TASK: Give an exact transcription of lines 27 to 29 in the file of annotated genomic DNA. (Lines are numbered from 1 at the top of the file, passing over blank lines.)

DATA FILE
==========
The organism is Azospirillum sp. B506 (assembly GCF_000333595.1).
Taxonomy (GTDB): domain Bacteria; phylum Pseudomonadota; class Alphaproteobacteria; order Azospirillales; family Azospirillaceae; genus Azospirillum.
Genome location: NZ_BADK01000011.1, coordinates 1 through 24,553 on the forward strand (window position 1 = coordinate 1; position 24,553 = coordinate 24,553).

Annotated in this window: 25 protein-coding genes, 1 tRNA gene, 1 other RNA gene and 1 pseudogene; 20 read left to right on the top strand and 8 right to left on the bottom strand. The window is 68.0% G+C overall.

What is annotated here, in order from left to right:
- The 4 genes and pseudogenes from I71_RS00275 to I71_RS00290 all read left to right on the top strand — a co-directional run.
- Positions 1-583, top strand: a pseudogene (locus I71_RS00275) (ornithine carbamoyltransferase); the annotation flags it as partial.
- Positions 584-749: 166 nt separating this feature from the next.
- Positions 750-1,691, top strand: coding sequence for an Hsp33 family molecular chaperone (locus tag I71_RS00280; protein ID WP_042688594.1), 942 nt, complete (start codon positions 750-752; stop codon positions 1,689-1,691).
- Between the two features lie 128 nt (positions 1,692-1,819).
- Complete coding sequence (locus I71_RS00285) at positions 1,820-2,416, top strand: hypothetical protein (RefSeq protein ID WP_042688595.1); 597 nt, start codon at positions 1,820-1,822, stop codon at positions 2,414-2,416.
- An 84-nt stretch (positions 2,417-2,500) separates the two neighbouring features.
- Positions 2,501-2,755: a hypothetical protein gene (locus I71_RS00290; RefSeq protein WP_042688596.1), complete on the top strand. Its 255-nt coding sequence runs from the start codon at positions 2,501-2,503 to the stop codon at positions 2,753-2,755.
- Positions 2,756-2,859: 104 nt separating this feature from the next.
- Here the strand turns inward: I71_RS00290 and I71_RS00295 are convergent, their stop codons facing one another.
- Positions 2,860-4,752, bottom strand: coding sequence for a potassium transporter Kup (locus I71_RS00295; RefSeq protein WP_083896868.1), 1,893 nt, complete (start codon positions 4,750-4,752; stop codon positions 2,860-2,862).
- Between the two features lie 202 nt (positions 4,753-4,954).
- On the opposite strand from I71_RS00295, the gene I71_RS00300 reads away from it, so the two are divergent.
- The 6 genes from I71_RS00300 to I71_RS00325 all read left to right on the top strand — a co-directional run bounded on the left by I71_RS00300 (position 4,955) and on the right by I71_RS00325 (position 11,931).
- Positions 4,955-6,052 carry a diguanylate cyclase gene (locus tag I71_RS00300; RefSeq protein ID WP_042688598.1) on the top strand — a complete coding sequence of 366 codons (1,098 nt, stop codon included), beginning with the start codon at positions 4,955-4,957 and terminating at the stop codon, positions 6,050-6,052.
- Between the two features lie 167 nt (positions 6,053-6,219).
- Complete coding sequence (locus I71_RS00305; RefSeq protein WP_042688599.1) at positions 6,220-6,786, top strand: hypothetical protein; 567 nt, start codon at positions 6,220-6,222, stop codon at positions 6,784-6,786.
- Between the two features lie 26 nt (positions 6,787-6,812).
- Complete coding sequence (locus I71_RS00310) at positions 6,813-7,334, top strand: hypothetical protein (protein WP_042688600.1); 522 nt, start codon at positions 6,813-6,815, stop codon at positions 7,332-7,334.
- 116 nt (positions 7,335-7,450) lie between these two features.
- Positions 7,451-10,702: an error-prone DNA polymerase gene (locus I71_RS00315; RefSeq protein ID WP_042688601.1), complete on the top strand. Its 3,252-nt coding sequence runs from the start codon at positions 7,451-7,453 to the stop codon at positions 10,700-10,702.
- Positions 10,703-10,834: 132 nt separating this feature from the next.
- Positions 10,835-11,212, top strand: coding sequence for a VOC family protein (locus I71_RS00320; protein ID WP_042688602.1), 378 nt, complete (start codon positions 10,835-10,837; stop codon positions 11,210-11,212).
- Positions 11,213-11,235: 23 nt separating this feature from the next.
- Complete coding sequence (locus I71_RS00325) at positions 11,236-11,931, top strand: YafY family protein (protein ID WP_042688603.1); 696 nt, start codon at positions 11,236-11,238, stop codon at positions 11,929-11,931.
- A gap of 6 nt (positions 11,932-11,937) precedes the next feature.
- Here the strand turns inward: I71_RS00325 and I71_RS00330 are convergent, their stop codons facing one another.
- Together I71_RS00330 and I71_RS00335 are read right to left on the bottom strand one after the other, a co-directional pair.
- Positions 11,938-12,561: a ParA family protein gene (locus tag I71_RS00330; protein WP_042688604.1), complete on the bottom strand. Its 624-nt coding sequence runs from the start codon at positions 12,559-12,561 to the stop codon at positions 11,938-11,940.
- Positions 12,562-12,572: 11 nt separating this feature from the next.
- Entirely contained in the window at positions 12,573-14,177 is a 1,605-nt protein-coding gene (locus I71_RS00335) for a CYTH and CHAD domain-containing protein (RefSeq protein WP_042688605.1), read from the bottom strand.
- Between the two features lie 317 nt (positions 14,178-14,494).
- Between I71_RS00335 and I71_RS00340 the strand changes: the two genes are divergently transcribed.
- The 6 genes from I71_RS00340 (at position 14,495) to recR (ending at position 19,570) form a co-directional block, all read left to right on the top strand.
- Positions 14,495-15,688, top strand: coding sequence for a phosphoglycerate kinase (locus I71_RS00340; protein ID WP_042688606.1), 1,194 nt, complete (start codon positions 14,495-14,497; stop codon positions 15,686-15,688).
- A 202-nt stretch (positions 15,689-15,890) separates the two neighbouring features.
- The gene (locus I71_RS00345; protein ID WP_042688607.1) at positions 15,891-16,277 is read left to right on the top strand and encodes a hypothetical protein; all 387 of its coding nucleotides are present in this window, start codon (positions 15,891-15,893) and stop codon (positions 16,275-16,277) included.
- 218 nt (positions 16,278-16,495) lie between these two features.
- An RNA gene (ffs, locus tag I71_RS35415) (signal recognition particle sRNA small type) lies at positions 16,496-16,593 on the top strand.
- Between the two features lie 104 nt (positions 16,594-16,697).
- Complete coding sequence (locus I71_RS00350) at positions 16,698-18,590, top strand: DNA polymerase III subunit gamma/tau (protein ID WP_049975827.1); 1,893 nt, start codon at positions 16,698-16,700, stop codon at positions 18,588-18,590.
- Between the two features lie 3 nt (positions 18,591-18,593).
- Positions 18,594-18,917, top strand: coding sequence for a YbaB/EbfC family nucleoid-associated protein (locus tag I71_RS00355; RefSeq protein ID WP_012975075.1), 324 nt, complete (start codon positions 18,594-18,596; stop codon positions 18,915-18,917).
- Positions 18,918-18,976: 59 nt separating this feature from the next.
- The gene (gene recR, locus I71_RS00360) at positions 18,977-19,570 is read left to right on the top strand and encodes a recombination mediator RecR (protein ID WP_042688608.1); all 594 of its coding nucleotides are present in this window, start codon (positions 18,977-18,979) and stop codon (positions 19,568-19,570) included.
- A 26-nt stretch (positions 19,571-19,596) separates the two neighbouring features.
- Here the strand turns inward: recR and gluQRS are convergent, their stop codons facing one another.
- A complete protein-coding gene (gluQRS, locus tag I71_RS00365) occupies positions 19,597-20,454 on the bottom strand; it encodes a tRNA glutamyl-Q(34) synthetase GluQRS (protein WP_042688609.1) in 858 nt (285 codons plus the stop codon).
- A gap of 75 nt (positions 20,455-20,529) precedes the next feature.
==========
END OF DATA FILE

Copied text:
- Positions 10,703-10,834: 132 nt separating this feature from the next.
- Positions 10,835-11,212, top strand: coding sequence for a VOC family protein (locus I71_RS00320; protein ID WP_042688602.1), 378 nt, complete (start codon positions 10,835-10,837; stop codon positions 11,210-11,212).
- Positions 11,213-11,235: 23 nt separating this feature from the next.